“I want to thank Tales for being the kind of festival that will play both ‘Chasing Ice’ and ‘Planet of the Apes,'” filmmaker and Tales From Planet Earth film festival programmer Alex Rivera said (according to the festival’s Twitter feed) on the festival’s opening night on Friday.
And even those extremes don’t capture how many different kinds of films — funny, thoughtful, sad, beautiful — the biennial free on-campus film festival fits under the umbrella of “environmental film.” Sponsored by the Nelson Institute for Environmental Studies with help from the UW Arts Institute, the festival took over several campus and downtown venues.
I just saw a couple of films at this year’s festival, but they went to similar extremes. Rivera, who brought his trippy sci-fi film “Sleep Dealer” to Tales in 2009, programmed a slate of sci-fi films that looked in particular at how the future will be “transnational,” crossing borders in interesting and perhaps unsettling ways. (“Sleep Dealer” was a prime example, as Mexican workers uploaded their consciousnesses into Tijuana mainframes so they could “work” virtually in America.)
“Transfer,” by Damir Lukacevic, was a cousin of “Sleep Dealer,” as a pair of wealthy elderly Germans facing mortality receive a proposition from a mysterious company. For $1 million euros, they can upload themselves into the bodies of healthy, attractive young people from the Third World, essentially getting a reboot on life. The “donors” come from impoverished nations, signing away their bodies for a big cash payment for their families.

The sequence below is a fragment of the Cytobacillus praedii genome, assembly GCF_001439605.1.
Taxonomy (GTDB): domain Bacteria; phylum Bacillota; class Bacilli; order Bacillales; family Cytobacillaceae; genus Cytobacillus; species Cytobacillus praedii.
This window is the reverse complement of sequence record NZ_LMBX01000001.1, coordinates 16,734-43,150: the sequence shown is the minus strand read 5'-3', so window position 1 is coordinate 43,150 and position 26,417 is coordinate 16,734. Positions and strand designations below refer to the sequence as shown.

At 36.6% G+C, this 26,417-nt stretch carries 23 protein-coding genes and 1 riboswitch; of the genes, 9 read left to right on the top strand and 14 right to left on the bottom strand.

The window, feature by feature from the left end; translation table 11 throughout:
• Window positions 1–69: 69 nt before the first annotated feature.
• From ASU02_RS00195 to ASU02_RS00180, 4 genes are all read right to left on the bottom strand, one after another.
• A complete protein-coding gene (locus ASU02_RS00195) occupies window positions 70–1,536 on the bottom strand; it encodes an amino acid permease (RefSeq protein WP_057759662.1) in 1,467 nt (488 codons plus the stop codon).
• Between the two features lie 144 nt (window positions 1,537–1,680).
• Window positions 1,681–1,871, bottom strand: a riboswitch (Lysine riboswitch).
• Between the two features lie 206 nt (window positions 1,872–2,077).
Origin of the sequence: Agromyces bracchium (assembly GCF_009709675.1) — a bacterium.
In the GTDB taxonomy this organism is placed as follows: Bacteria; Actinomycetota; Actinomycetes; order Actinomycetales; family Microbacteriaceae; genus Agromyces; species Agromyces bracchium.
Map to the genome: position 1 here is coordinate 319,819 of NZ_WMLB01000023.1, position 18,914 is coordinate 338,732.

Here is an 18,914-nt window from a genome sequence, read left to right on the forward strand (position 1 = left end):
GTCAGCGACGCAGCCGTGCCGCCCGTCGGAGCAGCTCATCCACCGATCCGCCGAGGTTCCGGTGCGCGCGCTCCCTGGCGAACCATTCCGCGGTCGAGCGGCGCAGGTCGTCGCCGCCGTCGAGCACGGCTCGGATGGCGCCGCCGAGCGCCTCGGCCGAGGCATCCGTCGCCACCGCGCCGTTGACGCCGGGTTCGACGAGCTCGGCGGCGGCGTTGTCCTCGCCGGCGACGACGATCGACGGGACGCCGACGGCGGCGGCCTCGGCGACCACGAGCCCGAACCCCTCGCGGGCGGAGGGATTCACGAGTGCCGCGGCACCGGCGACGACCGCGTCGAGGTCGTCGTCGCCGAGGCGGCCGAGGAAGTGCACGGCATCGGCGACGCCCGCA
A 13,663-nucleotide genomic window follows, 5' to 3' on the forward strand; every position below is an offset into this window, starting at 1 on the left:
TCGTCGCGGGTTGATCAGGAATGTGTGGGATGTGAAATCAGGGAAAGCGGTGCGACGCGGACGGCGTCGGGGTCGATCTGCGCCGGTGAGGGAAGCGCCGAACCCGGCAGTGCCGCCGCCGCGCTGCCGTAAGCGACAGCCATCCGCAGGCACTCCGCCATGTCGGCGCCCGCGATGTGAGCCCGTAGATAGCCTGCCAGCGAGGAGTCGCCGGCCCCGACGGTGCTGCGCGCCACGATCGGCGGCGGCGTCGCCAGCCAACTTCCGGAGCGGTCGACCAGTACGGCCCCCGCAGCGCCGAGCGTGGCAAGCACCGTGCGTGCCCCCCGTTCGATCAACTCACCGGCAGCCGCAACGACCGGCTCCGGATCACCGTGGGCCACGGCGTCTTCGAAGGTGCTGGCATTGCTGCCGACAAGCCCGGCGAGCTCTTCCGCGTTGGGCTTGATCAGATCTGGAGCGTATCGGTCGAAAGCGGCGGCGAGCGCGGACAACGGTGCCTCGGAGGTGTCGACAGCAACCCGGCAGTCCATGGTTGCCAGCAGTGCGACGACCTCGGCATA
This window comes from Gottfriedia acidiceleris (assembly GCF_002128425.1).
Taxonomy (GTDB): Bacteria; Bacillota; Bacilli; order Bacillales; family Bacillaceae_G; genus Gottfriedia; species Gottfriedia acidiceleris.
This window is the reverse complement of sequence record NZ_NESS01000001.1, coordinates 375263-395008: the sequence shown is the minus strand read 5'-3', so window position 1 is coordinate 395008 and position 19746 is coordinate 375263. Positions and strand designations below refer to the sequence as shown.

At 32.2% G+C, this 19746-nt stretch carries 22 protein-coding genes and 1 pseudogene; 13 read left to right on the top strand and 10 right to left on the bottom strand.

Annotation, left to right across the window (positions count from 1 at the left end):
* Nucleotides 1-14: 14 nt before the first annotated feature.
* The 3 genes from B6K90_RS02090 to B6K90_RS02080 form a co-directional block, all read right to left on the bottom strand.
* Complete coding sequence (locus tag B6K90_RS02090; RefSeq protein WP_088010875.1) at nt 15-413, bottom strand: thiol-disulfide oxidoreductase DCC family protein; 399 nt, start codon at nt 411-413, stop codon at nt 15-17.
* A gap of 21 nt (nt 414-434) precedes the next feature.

The Germans sign on the dotted line, and soon wake up in young, strong bodies of an Ethiopian woman and a Malian man. But the interesting twist is that, while the German minds sleep during the night, the Africans’ minds “wake up” for four hours a night and get the use of their bodies back.
So we have four people sharing two bodies, each with a claim that the body is “theirs.” At night, the Africans plot to overthrow their German hosts, while by day, the Germans grow uneasy with the arrangement. While some plot developments bordered on the farcical (the woman gets pregnant, and not only are the foursome not sure who the father is, they’re not sure who the mother is!) but this is thoughtful science fiction that touches on a variety of issues, from Third World exploitation to genetic engineering.
But the film that seemed to make the biggest splash Sunday was the documentary “Trash Dance,” which I saw before the festival started. Choreographer Allison Orr gets a grant to create a modern dance piece — using the employees and the equipment of the Austin Department of Sanitation.
The garbage truck workers are understandably skeptical that something elegant can be made out of their smelly, stained world, but Orr is so nice (as in the getting-things-done variety of nice) that her charm and perseverance wins them over. The backstories behind the workers, some who see it as just a job, others as a valued public service, are surprising and moving. When we finally see the ballet, with garbage trucks turning in perfect sync, it is actually quite beautiful to watch.
The takeaway is that our definitions of beauty and ugliness need to be readjusted, just as our preconceptions of what an environmental film is should be adjusted. And the audience seemed to be inspired — judging by the photo someone posted on Twitter of themselves doing a ballet move as they deposited refuse in the recycling bin outside the theater. (“Trash Dance” is also available for rent on ITunes.)